Native Bruins: Past, Present & Emerging

Celebrating the 50th Anniversary of the UCLA American Indian Studies Center

The Tongva artist Mercedes Dorame is a 2003 UCLA graduate who earned a BA in American Literature and Culture and went on to receive an MFA from the San Francisco Art Institute. She calls on her Tongva ancestry to engage the problematics of visibility and ideas of cultural construction, and to explore the construction of culture and ceremony as outcomes of the need to tie one’s existence to the land, even when the Tongva people have been dispossessed from their lands and remain a non-federally recognized tribe. By working in landscapes she is connected to, her artwork engages ideas of authenticity, ceremony and community.

“Using my practice to re-open portals of memory and to reconnect with my ancestors. I create humble ceremonial interventions in the landscape and sculptural installations which become visions of the night sky in the gallery space. Creating a narrative that mixes fact and fiction in order to tell a new story, I believe that the imagined can be equally as powerful as fact. Assimilation, time, Los Angeles, death, shame: they have all worked to gnaw holes in my cultural heritage. My work is a product of weaving back together the loose ends that have been passed down to me, filling in the cracks with mud, yarn, concrete and cinnamon and making a new whole.”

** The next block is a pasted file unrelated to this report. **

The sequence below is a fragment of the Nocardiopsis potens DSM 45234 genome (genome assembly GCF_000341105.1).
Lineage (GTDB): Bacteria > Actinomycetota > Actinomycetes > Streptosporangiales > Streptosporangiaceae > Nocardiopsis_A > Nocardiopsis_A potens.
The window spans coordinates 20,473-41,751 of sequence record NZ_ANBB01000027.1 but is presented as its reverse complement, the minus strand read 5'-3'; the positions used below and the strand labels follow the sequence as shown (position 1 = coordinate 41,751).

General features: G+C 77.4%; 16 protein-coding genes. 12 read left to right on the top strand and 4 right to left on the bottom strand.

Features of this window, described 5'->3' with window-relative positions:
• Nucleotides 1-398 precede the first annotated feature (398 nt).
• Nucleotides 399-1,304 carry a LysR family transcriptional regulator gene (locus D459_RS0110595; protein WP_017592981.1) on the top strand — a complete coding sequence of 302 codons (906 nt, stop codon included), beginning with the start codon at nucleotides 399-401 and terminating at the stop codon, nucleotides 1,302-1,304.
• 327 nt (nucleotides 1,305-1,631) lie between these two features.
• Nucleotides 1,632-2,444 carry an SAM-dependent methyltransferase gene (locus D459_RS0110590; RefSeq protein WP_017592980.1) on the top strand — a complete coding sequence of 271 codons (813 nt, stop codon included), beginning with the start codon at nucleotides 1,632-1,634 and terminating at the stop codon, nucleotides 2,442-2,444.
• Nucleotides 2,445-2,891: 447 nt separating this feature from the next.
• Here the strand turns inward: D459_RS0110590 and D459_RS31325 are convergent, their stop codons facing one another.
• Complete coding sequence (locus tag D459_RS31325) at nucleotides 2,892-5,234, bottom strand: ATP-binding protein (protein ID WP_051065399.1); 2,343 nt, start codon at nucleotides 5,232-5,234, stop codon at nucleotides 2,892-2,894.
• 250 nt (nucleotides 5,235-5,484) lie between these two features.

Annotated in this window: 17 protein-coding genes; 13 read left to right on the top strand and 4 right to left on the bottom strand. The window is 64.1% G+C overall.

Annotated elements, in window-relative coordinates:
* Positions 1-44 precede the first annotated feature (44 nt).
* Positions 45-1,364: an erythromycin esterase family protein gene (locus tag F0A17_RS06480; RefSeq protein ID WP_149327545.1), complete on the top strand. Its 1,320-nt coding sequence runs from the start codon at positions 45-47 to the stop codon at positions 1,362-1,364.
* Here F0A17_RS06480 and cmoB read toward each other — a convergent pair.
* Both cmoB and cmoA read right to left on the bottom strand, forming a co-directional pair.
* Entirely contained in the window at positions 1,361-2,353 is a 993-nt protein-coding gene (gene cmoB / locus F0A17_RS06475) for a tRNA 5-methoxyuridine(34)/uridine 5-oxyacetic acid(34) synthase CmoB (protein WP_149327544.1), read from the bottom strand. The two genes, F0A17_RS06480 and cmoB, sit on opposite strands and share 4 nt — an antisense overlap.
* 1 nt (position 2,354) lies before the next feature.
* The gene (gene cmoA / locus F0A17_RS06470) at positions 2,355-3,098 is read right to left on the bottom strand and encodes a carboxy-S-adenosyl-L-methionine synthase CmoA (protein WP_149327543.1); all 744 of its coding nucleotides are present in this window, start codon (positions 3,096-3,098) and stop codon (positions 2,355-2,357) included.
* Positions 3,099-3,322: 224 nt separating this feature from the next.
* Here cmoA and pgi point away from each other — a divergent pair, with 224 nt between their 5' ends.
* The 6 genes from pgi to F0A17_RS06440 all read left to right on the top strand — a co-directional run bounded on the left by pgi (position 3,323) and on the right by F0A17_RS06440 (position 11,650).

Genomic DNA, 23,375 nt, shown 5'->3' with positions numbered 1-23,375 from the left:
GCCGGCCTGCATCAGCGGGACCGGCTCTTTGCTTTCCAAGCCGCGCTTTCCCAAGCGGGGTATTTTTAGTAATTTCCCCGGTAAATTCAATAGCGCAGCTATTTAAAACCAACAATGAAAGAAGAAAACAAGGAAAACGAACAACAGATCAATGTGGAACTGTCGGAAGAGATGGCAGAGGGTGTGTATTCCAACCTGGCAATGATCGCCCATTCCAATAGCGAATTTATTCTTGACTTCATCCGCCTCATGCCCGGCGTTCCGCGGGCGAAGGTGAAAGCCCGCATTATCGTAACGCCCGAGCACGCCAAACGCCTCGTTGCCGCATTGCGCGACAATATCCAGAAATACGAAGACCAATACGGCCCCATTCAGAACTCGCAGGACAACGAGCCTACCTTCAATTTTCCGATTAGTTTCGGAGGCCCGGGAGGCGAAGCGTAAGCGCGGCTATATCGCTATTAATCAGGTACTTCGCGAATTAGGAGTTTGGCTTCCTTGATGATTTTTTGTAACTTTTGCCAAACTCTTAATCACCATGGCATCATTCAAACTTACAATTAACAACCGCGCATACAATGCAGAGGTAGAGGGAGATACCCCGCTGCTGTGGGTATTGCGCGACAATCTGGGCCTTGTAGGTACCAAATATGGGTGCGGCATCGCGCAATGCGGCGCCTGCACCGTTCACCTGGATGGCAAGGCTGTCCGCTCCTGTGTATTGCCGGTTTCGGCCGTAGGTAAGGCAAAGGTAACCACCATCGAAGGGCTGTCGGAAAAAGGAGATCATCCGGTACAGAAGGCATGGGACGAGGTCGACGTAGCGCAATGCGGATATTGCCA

Dorame’s work is in the permanent collections of the Hammer Museum, San Francisco Museum of Modern Art, the Triton Museum, the Allen Memorial Art Museum, the de Saisset Museum, the Montblanc Foundation Collection, and the Phoebe A. Hearst Museum. She is the recipient of grants and fellowships from the Montblanc Art Commission, the New York Foundation for the Arts, Loop Artist Residency, the James Phelan Award for California born visual artists, En Foco’s New Works Photography Fellowship Awards program, Galería de la Raza, the Harpo Foundation and from the Photography Department at the San Francisco Art Institute for her MFA Studies. She was recently part of the Hammer Museum’s "Made in L.A. 2018" exhibition and her work has been featured internationally.

Posted on July 1, 2019, 11:31 AM PST